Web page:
From April 9 to April 11, the Office of Diversity, Equity and Inclusion (ODEI) hosted the biennial Kenyon Queer and Trans Studies Conference. ODEI, which held the conference virtually, invited an audience ranging from Kenyon students and alumni to attendees from more than 50 schools around the world to receive a glimpse into the burgeoning field of queer and trans studies.
According to Timothy Bussey, associate director of ODEI as well as the chair of the Conference, more than half of the attendees identified as transgender, nearly one-third identified as people of color and more than one-third identified as people with disabilities.
When discussing the Conference’s attendance despite being virtual, Bussey reported that they were pleased with the event’s turnout. “The response to the event has been overwhelmingly positive,” they wrote in an email to the Collegian. They attributed this success to the work of the Conference’s organizing committee, various volunteers and the community at large.
Since beginning in 2019, the Conference has become the largest LGBTQ+ student conference in the state of Ohio. Presenters like Kenyon’s own Sarah Pazen ’22 helped make the Conference what she felt was a welcoming environment.
“There was a really big sense that I felt both when I was presenting and also when I was attending others’ panels, of… how strong the community was [in] persevering and continuing to really uplift and support one another,” Pazen wrote in an email to the Collegian.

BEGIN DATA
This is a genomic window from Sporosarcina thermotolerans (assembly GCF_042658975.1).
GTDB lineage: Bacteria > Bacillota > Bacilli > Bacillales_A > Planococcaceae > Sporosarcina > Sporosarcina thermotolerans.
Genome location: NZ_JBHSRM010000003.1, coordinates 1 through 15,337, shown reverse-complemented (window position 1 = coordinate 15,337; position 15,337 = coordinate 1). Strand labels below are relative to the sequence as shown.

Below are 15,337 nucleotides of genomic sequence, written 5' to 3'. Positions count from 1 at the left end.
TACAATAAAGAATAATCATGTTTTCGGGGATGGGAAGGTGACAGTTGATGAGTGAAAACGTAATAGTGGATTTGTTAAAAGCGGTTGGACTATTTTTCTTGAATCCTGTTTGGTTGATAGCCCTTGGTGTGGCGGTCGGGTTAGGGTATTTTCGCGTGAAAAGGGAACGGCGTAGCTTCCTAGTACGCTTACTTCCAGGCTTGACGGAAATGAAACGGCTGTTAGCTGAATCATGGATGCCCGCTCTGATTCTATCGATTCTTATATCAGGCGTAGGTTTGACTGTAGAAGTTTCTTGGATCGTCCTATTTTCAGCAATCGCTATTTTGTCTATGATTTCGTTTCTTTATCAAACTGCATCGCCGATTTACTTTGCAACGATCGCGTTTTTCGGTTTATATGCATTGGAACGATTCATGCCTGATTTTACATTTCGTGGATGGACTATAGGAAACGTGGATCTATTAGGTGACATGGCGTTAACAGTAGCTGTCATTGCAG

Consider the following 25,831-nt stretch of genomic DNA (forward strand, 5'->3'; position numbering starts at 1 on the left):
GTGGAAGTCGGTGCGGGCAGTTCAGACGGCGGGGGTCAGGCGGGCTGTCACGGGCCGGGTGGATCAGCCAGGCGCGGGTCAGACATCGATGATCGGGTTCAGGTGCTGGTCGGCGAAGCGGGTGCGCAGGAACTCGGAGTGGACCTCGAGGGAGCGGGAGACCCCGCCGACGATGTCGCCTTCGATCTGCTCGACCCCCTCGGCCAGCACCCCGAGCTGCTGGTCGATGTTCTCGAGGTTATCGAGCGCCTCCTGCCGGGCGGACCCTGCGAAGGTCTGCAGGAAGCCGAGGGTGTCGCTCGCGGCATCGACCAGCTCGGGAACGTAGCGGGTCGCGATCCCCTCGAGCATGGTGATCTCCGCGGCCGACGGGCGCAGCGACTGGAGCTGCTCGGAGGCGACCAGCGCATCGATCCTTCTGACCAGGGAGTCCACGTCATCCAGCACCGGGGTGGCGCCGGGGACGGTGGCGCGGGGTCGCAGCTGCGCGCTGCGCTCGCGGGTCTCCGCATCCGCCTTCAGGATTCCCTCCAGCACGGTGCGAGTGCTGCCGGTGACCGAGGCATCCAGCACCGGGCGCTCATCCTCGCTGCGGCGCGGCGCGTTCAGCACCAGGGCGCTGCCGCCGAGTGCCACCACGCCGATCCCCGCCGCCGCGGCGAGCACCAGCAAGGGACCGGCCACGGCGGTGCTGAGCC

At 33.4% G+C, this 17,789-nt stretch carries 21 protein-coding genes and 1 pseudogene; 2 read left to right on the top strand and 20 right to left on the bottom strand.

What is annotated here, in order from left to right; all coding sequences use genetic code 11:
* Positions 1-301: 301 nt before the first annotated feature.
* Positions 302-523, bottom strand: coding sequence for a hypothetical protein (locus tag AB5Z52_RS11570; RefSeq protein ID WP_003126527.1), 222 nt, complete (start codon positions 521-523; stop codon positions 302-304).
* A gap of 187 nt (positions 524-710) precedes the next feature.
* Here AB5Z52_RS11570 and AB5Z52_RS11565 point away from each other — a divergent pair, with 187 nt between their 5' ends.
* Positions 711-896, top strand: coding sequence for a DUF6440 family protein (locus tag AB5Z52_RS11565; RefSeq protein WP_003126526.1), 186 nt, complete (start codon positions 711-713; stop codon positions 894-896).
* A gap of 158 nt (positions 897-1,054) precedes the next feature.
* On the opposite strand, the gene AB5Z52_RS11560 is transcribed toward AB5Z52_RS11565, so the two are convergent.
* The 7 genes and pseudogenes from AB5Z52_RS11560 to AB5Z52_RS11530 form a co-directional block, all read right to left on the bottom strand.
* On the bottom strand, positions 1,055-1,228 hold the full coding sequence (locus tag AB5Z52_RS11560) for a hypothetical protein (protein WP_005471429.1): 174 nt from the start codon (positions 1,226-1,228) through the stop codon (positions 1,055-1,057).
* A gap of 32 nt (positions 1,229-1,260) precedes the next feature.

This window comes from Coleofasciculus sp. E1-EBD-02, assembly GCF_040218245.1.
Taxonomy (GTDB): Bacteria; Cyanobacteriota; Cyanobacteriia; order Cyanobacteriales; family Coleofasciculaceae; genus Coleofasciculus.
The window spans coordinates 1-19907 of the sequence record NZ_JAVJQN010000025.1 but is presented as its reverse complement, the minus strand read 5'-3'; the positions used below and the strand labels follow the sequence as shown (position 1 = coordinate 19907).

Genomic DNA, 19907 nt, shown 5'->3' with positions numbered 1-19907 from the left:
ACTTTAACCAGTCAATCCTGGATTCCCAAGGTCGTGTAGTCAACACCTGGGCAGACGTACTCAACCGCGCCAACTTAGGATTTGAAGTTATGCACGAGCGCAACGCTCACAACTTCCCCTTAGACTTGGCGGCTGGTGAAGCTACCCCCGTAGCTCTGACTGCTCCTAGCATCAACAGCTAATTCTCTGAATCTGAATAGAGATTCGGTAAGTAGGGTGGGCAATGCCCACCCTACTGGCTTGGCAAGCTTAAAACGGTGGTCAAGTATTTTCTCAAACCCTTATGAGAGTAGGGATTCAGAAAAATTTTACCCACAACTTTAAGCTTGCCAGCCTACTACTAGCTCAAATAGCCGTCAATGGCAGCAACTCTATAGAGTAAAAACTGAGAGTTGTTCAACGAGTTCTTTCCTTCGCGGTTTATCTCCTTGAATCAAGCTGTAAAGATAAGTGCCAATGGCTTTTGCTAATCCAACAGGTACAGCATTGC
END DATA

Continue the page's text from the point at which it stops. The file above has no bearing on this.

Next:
Pazen was the only Kenyon student who spoke at the conference. She was chosen after having written a Spanish paper about Ray Navarro, a famous Chicano artist, and his experience of being HIV/AIDS-positive in relation to his artwork. The Conference hosted an open call for would-be presenters, and those selected led nearly 20 workshops, including panels, discussions, information sessions and presentations.
These presentations fell under four categories: healthcare and technology; visual and performing arts; humanities and popular culture; and politics, society and law. Over the course of three days, this framework created a kaleidoscopic inquiry into everyday life in the LGBTQ+ community.
Assistant Professor of English Travis Chi Wing Lau gave the keynote speech about the importance and significance of queer and trans studies in today’s sociopolitical climate. Lau said the keynote speech allowed him to reflect on “the many ways I’ve remained indebted to [queer and trans studies] and how I can express my gratitude to these fields for making me feel seen as a queer and disabled scholar of color. I wanted also to think about what the future of these fields look like and what a practice of hope means in a moment of pandemic crisis.”
Lau feels that events like Kenyon’s Queer and Trans Studies Conference serve as a reminder of the rapidly growing academic field and contribute to the recognition that individuals who have spearheaded these developments deserve. “Who ends up on a conference program and who gets to be a part of the conversation really sends a message about which people are welcome at the table,” Lau wrote in an email to the Collegian.